I often ask myself why I spend so much money annually to watch something in person when I could watch the same thing from the comfort of my home for free…and in the case of my nosebleed seats, with a better view as well.

There’s something about being there. When I pay my $70 or so per game ticket, I’m not just there witnessing, I’m participating. I’m making noise to disrupt an opposing offense’s huddle or contributing my fair share of racket to make the other team’s defensive line jump early. I go there to not only give energy but to immerse myself in it.

There’s an intangible I get from attending Saints games that can’t be described and it can’t be bottled. It can only be experienced.

As the owners begin sitting on our hard-earned money and obtusely dig in for a protracted hold out, they run the risk of hundreds of thousands of fans starting to ask themselves why they spend money there and not somewhere else. If you’re the NFL owners, that lucidity is no good, since they make billions off of our emotions.

Kill the season and you roll the dice on killing the magic.

Just like the MLB players did in the nineties.

I know baseball isn’t the NFL; but a long standoff might make people half the fans they used to be and it might be possible to measure that in dollars with enough financial data.

Is it wise to haggle over an extra billion on the front end if you end up losing billions on the back end?
We’re about to learn how stupid everyone is, owners, players and fans.

Friday, March 11, 2011

Primary Relevance: Repositioning Louisiana's Presidential Contest

The concept behind the original Super Tuesday was to give southern moderate Democratic candidates a cluster of simultaneous primary victories and large delegate haul as a counter-balance to the disproportionately influential Iowa caucuses and New Hampshire primary.

Tennessee US Senator Al Gore was supposed to be the beneficiary of a day when 12 southern states voted in 1988.

The concept when initially put into practice had mixed results with Gore winning only five primaries while Jesse Jackson won just as many due to the black vote consolidating heavily behind his candidacy.

However in 1992, with no major black candidate in the race, southern Super Tuesday worked as planned as DLC leader and Arkansas governor Bill Clinton swept the six southern states that held primaries on that day.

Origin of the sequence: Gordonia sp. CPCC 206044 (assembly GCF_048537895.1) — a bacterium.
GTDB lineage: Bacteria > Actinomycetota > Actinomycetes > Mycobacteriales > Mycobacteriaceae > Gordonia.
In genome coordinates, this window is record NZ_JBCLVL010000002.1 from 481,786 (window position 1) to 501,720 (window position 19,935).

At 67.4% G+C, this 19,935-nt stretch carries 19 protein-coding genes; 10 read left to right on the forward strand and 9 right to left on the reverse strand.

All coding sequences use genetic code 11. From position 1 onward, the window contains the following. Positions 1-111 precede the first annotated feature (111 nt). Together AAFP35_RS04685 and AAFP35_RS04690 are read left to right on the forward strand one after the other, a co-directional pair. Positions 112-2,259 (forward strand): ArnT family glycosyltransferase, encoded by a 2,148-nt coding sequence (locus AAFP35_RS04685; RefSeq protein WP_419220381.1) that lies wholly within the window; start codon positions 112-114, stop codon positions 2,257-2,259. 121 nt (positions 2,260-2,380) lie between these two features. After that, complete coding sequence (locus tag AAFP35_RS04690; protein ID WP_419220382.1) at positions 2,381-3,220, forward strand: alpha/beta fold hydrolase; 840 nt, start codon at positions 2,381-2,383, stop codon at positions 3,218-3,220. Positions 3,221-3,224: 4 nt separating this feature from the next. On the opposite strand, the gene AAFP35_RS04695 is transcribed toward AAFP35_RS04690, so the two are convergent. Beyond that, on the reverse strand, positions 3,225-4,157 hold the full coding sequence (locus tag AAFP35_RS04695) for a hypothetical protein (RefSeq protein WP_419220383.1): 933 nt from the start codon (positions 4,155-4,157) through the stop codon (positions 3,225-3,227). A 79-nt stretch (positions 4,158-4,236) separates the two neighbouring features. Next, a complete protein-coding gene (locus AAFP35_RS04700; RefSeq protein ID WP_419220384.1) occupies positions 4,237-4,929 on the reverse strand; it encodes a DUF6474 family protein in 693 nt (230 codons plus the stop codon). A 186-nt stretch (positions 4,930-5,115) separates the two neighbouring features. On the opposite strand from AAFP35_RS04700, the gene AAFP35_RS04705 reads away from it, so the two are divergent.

By 1996 other states decided to challenge the southern Super Tuesday’s catbird seat. Eleven other states leapfrogged the now six state southern bloc, which was anchored by delegate rich Texas and Florida.

In 2000, southern Super Tuesday wasn’t so super anymore. Thirteen states, including California (the largest) and New York (the second largest), held their contests on the first Tuesday of March, which was when the nomination was decided. All told, 32 states held caucuses or primaries before the southern bloc went to the polls. Southern Super Tuesday had slid from deciding the nomination to ratifying a previously determined decision.

The same was true in the 2004 Democratic presidential primary as well.

Later in 2004, I initiated a push to move Louisiana’s presidential primary to an earlier date motivated by the longstanding irrelevancy of the state’s delegate contest. Though moving Louisiana’s presidential primary to an earlier date was important, so was the “company we kept” since it wouldn’t matter how early our primary was scheduled if we voted on the same day as either Texas or Florida.

Because Louisiana has its state and local elections on a Saturday, we had the flexibility to juxtapose our presidential primary on a non-traditional date.

Though 29 states were ahead of Louisiana’s primary, including the 20 states that held contests a few days before on the date the national parties mandated to be the first contest allowed, the Pelican State only had to compete with Kansas’ caucus on that day. And with both party nominations still up for grabs, Louisiana voters participated in a record Republican turnout and the highest Democratic turnout since the 1992 presidential primary.

Southern Super Tuesday was no more. Texas moved their primary up a week with Mississippi being the last southern state to still hold their primary on the second Tuesday in March.